Silvio Lettrari has several billion pets. Pets he cannot see.
That’s because they’re bacteria — and they have a crucial job to do in the baker and pasta-maker’s sourdough pasta factory.
“It’s kind of like a relationship with a dog or something,” he said. “I’ve always treated them with respect because they’re alive — even if you can’t see the little buggers.”
Sourdough is a potion mixed from natural yeasts and bacteria that’s used to leaven bread. It’s also essential to many artisanal and European breads. That’s how Lettrari — who came to Kaslo, B.C., from Bavaria in the 1970s — started on the path to pasta: he wanted to eat better bread, and making it himself was the only way to get it.
He wasn’t alone. People in the mountain hamlet loved his sourdough bread. For many, it was the only bread they wanted to eat.
“Within a short time, people came to me and said: first, the flavour (is better) — and I can digest it better,” he said.
Vancouver-based dietitian Cristina Sutter said that makes sense.
Sourdough bread is easier to digest for people with irritable bowel syndrome, a digestive sensitivity to certain food high in sugar — including most wheat products — that causes stomach pain and bloating.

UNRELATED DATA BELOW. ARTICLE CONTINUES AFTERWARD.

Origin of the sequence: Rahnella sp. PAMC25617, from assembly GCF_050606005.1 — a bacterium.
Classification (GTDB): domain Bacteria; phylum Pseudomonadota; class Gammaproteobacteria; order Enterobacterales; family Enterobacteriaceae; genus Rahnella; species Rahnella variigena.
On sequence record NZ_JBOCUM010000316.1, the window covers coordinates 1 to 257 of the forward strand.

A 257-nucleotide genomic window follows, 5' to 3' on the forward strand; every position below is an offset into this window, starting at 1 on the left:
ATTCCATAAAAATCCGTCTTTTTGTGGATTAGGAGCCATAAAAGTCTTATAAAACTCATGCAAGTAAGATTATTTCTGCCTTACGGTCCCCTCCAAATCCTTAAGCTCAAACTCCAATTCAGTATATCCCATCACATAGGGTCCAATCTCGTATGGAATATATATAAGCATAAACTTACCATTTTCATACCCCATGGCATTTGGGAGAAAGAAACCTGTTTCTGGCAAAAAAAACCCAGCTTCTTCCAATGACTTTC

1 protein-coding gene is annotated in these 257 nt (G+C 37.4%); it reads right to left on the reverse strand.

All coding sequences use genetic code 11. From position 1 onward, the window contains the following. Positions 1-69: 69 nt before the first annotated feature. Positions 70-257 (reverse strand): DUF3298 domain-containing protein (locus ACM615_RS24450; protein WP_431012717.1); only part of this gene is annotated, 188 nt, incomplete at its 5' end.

About 12 per cent of Canadians suffer from the condition, and those numbers are increasing, she wrote in an email.
For Lettrari, it was an incentive to start experimenting.
“Pasta is the only other product that is heavy in wheat,” he said, echoing clients who were telling him they’d stopped eating pasta because of digestive troubles.
Silvio Lettrari has several billion pets. Pets he cannot see. “It’s kind of like a relationship with a dog or something,” he said. “I’ve always treated them with respect because they’re alive — even if you can’t see the little buggers.”
“Sourdough, if you could incorporate it somehow (into pasta) would definitely help. That’s what sparked the thought.”
It’s a decision that kicked off almost a decade of culinary trial and error. Sourdough cultures are fickle, responding to changes in humidity, temperature, even changes in atmospheric pressure.
So is pasta. Making the dry noodles that line supermarket shelves — such as macaroni, spaghetti or picchiarelli — demands finding a precise balance between durum semolina flour, water and salt, to make sure the dough stays together as it’s shaped and dried.